Exercise in Pregnancy

Exercise in Pregnancy

Not only is exercising in pregnancy safe, it also has many positive effects on both mother and fetus. There are however a few important risks to consider to maximize the benefits and to keep both mother and baby safe.

Benefits to the mum

  • Reduced rates of depression, post-natal depression and ‘baby blues’
  • Reduced rates of back pain
  • Reduced risk of pre-eclampsia
  • Reduced risk of gestational diabetes
  • Reduced risk of fetal macrosomia (abnormally big babies) (yes that is a benefit to the mum!)
  • Reduced reflux/heartburn/gastritis
  • Improved bladder control
  • Improved weight control
  • Better Cardiac Output
  • Better Balance
  • Improved overall fitness

Benefits to the Fetus

  • Increased stress tolerance
  • Reduced organ fat

Things that exercise doesn't change

  • No change to the length of labour
  • No change in risk of perineal tearing in labour
  • No change to the requirement of pain relief during delivery
  • No change to the chance of prematurity

And, there are also some risks

Risks to the mother

  • Risk of soft tissue injuries increases (due to a hormone called relaxin which makes soft tissues more stretchy)
  • Risk of falls (due to altered body weight-distribution and centre of gravity)
  • Increased risk of exercise-induced hypotension (drop in blood pressure and feeling faint immediately after exercise)

Risks to the baby

  • Severe hyperthermia can induce fetal malformations and neural tube defects (spina bifida) in early pregnancy.
  • The risk of falls is also a fetal risk if it results in direct trauma
  • Exercising supine can increase pressure on the vena cava (main vein into the heart) reducing the return of blood to the heart.

So, the advice is.......

(disclaimer: all of the following advice is for uncomplicated, low-risk pregnancies. For exceptions and contra-indications see the end of this article)

Keep exercising throughout pregnancy as it has a wide range of benefits for you and your baby

Completely avoid the following

  • SCUBA diving
  • Supine exercise after 1st trimester
  • HIIT (or any high intensity anaerobic exercise)
  • Exercising in the heat (especially in the first trimester)
  • Anything that will expose you to high G-forces
  • Ballistic stretching
  • Any exercise at high altitude

Be careful with:

  • Any activity with a high risk of falling
  • Any activity with a high risk of abdominal trauma
  • Any manoeuvers requiring a high level of balance and control

About running……..

  • Don’t start running if you are not already accustomed to running regularly
  • If you are a seasoned runner, you can run right into your third trimester if you listen to your body and stop once it starts feeling uncomfortable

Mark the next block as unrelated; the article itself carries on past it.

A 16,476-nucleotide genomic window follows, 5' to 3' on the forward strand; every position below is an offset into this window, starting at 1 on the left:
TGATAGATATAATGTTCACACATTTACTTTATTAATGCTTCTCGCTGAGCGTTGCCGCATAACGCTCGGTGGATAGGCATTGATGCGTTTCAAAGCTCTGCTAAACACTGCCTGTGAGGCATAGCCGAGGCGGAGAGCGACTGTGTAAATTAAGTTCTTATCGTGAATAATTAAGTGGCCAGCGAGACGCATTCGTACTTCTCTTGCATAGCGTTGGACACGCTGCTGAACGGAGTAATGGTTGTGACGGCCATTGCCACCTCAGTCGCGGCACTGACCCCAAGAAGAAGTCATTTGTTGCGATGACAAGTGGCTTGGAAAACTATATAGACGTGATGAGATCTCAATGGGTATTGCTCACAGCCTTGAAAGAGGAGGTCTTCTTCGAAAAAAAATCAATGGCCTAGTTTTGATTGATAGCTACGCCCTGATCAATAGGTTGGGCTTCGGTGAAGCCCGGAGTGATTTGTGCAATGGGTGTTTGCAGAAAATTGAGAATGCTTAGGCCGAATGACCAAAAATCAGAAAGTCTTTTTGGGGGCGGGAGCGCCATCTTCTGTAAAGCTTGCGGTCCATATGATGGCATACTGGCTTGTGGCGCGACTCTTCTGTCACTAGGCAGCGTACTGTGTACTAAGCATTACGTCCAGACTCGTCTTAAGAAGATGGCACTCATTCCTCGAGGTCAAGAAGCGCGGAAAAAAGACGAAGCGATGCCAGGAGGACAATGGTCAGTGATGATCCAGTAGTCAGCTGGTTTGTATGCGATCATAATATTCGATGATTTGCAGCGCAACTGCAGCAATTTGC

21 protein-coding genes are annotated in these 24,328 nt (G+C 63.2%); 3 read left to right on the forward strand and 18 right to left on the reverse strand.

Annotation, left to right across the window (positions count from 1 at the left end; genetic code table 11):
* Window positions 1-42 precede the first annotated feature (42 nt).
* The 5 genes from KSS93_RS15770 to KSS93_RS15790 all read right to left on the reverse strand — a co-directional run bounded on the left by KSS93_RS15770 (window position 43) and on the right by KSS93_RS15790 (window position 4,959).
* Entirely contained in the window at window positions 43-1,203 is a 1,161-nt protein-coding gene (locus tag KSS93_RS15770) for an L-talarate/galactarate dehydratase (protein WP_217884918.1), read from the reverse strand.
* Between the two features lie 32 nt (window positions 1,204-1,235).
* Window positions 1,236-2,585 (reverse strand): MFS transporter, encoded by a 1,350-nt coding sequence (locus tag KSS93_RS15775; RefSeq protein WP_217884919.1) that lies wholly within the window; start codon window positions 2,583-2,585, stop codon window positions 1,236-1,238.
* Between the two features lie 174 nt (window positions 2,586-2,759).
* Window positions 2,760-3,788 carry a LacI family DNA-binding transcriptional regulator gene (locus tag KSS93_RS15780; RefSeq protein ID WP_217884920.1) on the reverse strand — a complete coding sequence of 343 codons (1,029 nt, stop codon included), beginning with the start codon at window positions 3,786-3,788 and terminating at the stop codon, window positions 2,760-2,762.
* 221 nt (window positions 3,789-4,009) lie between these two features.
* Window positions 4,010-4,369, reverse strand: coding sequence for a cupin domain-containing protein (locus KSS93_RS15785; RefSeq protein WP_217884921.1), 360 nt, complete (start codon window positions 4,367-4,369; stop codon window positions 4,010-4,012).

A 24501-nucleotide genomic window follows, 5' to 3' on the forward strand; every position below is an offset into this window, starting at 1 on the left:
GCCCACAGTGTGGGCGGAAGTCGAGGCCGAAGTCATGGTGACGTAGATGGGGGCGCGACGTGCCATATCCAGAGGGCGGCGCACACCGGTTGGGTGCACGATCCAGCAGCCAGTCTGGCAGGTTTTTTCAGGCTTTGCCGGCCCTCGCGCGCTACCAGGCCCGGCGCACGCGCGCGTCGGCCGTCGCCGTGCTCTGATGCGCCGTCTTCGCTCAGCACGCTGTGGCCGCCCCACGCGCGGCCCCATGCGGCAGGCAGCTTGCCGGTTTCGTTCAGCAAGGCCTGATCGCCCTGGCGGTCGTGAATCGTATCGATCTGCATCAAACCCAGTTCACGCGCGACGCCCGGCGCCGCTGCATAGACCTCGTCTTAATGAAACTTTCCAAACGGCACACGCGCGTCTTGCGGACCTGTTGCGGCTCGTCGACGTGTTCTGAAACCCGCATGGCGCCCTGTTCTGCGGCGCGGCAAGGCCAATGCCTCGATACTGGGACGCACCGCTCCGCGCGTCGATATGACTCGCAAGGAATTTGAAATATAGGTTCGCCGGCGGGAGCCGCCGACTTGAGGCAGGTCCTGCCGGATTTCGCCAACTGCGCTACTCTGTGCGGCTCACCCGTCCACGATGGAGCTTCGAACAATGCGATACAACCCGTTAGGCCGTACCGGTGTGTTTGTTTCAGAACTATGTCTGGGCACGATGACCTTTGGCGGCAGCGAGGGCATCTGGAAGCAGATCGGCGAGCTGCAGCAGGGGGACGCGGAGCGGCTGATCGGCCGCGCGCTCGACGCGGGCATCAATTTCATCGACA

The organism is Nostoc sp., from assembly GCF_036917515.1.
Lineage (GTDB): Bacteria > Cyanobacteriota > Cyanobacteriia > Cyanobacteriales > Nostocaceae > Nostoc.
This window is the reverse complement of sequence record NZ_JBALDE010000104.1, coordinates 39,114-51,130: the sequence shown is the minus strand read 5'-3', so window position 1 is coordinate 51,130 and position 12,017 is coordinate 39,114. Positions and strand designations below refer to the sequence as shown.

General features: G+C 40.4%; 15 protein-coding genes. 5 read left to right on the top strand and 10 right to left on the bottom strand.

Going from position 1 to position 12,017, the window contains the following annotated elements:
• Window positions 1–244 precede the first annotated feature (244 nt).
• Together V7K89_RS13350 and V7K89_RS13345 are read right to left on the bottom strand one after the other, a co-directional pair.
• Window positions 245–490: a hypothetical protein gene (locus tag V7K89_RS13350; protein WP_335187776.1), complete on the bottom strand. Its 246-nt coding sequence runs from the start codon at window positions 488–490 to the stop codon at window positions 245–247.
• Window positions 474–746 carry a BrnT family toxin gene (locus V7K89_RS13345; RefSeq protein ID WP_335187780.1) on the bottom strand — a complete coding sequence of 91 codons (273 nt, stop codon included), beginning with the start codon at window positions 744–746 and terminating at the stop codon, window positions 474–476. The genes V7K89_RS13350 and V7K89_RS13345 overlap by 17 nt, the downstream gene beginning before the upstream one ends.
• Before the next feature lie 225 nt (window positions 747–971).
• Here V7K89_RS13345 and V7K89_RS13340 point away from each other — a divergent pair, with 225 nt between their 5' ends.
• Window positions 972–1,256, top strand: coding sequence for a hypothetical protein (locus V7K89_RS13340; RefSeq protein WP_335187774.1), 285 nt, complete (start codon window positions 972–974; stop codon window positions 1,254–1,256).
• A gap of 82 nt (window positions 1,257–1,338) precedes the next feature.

About weight training……

Low weight, high reps, no supine lifting, no straining/Valsalva (when you hold your breath and strain so hard your face goes red)

About swimming…….

Fantastic for expectant mums. All swimming strokes other than backstroke are performed prone (opposite to supine). It is weight-supported, reduced oedema (swelling) and is very good for temperature regulation while exercising.

Intensity / Duration / Frequency

  • Up to 80% of maximum heart rate is ok
  • Up to an hour per session is ok at moderate intensity
  • Daily exercise is ok
  • No need to progress – think of it as fitness maintenance rather than trying to improve.

But, there are some absolute exceptions to all of this. See below for a list of absolute (and relative contraindications to exercise in pregnancy.

Absolute Contraindications to Exercise

  • Significant Cardiovascular Disease
  • Restrictive lung disease
  • Incompetent cervix
  • Multiple gestations at risk of premiturity
  • Persistent bleeding 2nd/3rd trimester
  • Placenta praevia after 26 week gestation
  • Premature rupture of membranes during current pregnancy

Relative Contraindications to Exercise

  • Severe anaemia
  • Chronic bronchitis
  • Heavy smoker
  • Unevaluated maternal cardiac arrhythmia
  • fetal growth retardation in current pregnancy
  • Poorly controlled type 1 diabetes or high blood pressure
  • Poorly controlled seizure disorder
  • Poorly controlled thyroid disorder
  • History of extremely sedentary lifestyle
  • Extreme morbid obesity

Oh, and all that extra heart strength that you get when you're pumping blood for two - that doesn't get lost overnight and it can be a real fitness boost when you're ready to start exercising again post-pregnancy.

Past and Present Affiliations

  • Triathlon International Triathlon Union
  • Football Federation Australia
  • Swimming Australia
  • Westcoast Eagles
  • Australian Boomers
  • Precision Biomechanics
  • Western Force
  • Aquatic Super Series Western Australia
  • Cricket Australia
  • Sports Medicine Australia
  • Australasian College of Sports Physician
  • The Royal College of General Practitioners
  • Life Care
  • Front Runner
  • Kokkaburras
  • Catalyst Nutrition Dietetics
  • Westcoast Fever
  • Cloud Running
  • Netball Australia
  • Cirque Du Soleil
  • Perth Wildcats